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Processing a DATA Step: A Walkthrough

Sample DATA Step

The following statements provide an example of a DATA step that reads raw data, calculates totals, and creates a data set:

data total_points (drop=TeamName);  [1]
   input TeamName $ ParticipantName $ Event1 Event2 Event3;  [2]
   TeamTotal + (Event1 + Event2 + Event3);   [3]
Knights Sue    6  8  8
Cardinals Jane 9  7  8
Knights John   7  7  7
Knights Lisa   8  9  9
Knights Fran   7  6  6
Knights Walter 9  8 10

[1] The DROP= data set option prevents the variable TeamName from being written to the output SAS data set called TOTAL_POINTS.
[2] The INPUT statement describes the data by giving a name to each variable, identifying its data type (character or numeric), and identifying its relative location in the data record.
[3] The Sum statement accumulates the scores for three events in the variable TeamTotal.

Creating the Input Buffer and the Program Data Vector

When DATA step statements are compiled, SAS determines whether to create an input buffer. If the input file contains raw data (as in the example above), SAS creates an input buffer to hold the data before moving the data to the program data vector (PDV). (If the input file is a SAS data set, however, SAS does not create an input buffer. SAS writes the input data directly to the PDV.)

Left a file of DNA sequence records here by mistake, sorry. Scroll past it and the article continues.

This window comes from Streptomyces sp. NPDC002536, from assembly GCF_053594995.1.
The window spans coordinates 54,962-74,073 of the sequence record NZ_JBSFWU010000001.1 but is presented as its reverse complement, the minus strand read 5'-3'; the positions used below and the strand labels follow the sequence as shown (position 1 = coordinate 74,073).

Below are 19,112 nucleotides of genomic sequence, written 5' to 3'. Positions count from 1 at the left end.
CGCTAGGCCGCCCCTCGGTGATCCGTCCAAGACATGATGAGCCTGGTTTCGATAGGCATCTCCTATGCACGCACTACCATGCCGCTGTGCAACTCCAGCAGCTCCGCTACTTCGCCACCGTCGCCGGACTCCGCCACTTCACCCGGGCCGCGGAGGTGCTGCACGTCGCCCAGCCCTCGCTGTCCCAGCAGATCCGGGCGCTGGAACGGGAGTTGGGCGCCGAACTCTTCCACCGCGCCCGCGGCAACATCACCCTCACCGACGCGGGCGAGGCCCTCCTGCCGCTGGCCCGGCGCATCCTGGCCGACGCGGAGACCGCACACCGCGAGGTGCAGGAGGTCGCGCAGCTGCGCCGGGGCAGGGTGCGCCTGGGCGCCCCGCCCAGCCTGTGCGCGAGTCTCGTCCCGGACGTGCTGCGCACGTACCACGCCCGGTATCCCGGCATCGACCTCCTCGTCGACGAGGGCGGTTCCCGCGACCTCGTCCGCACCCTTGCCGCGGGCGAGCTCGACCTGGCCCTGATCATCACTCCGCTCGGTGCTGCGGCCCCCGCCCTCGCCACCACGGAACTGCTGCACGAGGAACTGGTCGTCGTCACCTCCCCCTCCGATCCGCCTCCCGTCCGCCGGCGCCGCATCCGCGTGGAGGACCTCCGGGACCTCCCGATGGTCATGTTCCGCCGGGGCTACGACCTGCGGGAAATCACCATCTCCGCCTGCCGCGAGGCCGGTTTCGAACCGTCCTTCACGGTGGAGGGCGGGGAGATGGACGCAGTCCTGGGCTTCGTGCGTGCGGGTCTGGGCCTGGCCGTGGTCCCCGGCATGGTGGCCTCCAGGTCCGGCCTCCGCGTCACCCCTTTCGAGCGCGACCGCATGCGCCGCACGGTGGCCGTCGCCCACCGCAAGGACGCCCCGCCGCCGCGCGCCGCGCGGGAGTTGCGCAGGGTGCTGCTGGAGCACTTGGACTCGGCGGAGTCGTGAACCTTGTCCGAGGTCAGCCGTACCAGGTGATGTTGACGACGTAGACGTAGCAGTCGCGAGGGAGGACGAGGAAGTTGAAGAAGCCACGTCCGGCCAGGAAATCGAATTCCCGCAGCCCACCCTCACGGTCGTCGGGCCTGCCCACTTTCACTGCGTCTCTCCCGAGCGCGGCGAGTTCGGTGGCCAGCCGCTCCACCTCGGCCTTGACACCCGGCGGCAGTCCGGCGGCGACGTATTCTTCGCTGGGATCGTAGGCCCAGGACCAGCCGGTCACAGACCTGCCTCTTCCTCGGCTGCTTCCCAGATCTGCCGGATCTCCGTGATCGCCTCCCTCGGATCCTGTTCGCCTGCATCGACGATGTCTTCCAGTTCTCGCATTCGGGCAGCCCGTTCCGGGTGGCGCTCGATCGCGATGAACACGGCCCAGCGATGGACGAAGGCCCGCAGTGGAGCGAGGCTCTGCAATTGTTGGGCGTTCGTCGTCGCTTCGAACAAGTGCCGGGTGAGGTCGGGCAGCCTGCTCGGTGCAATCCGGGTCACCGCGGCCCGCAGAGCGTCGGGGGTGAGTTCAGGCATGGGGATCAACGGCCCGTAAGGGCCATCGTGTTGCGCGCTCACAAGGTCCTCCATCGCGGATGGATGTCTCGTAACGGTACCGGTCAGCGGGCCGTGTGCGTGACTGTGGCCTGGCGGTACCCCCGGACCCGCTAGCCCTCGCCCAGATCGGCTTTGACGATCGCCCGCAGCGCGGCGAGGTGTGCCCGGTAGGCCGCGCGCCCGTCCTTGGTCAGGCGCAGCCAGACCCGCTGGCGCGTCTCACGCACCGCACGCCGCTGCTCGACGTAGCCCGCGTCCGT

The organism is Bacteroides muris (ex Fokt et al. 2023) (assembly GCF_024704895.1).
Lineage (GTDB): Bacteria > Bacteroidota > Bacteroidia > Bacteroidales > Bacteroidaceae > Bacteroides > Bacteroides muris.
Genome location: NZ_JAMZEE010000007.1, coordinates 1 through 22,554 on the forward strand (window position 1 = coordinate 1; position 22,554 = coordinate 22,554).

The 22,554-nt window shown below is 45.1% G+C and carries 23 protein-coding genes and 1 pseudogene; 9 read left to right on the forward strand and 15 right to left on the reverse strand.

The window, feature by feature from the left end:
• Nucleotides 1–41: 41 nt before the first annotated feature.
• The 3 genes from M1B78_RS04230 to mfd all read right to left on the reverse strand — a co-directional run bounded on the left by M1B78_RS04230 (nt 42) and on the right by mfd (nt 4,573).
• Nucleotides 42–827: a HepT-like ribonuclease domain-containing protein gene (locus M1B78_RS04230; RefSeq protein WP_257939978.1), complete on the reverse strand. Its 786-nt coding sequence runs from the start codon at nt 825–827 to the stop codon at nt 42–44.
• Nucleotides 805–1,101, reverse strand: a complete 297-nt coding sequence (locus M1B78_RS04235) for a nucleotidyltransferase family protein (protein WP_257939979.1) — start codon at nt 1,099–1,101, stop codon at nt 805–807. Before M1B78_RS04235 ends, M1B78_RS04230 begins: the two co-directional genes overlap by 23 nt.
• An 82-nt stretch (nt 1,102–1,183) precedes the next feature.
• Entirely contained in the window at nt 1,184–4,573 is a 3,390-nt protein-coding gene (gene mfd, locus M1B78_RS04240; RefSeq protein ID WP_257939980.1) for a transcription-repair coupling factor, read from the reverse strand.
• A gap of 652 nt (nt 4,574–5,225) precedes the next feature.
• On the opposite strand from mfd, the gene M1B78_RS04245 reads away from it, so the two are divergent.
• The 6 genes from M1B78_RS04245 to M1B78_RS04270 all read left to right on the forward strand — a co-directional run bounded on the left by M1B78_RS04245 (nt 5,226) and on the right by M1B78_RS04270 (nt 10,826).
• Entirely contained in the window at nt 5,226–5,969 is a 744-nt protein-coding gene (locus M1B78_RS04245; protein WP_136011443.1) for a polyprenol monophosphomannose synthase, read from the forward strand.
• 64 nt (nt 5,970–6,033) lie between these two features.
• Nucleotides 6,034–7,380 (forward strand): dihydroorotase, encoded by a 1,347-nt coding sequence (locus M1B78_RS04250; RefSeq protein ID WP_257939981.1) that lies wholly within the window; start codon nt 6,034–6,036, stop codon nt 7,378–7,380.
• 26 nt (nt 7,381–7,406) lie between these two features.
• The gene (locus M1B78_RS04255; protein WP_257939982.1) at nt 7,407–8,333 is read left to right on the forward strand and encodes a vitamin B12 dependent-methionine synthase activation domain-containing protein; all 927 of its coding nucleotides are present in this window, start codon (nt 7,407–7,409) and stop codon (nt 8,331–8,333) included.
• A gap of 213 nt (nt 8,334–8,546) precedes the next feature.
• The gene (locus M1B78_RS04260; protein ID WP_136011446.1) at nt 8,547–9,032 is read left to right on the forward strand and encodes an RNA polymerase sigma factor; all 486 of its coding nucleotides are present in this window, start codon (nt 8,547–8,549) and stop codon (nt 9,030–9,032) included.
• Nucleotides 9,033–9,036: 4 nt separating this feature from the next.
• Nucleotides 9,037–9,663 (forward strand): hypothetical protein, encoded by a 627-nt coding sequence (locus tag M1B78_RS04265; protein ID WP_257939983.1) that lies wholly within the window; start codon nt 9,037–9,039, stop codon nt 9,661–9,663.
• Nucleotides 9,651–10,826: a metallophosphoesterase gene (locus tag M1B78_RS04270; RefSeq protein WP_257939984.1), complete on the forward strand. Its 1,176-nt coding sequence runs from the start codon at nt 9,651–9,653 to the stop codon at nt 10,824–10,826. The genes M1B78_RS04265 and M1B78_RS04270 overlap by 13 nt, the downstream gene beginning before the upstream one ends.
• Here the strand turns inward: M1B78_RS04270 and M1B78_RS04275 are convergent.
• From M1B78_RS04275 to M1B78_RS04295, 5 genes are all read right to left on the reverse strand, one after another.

The PDV contains all the variables in the input data set, the variables created in DATA step statements, and the two variables, _N_ and _ERROR_, that are automatically generated for every DATA step. The _N_ variable represents the number of times the DATA step has iterated. The _ERROR_ variable acts like a binary switch whose value is 0 if no errors exist in the DATA step, or 1 if one or more errors exist. The following figure shows the Input Buffer and the program data vector after DATA step compilation.

Input Buffer and Program Data Vector


Variables that are created by the INPUT and the Sum statements (TeamName, ParticipantName, Event1, Event2, Event3, and TeamTotal) are set to missing initially. Note that in this representation, numeric variables are initialized with a period and character variables are initialized with blanks. The automatic variable _N_ is set to 1; the automatic variable _ERROR_ is set to 0.

The variable TeamName is marked Drop in the PDV because of the DROP= data set option in the DATA statement. Dropped variables are not written to the SAS data set. The _N_ and _ERROR_ variables are dropped because automatic variables created by the DATA step are not written to a SAS data set. See SAS Variables for details about automatic variables.

Reading a Record

SAS reads the first data line into the input buffer. The input pointer, which SAS uses to keep its place as it reads data from the input buffer, is positioned at the beginning of the buffer, ready to read the data record. The following figure shows the position of the input pointer in the input buffer before SAS reads the data.

Position of the Pointer in the Input Buffer Before SAS Reads Data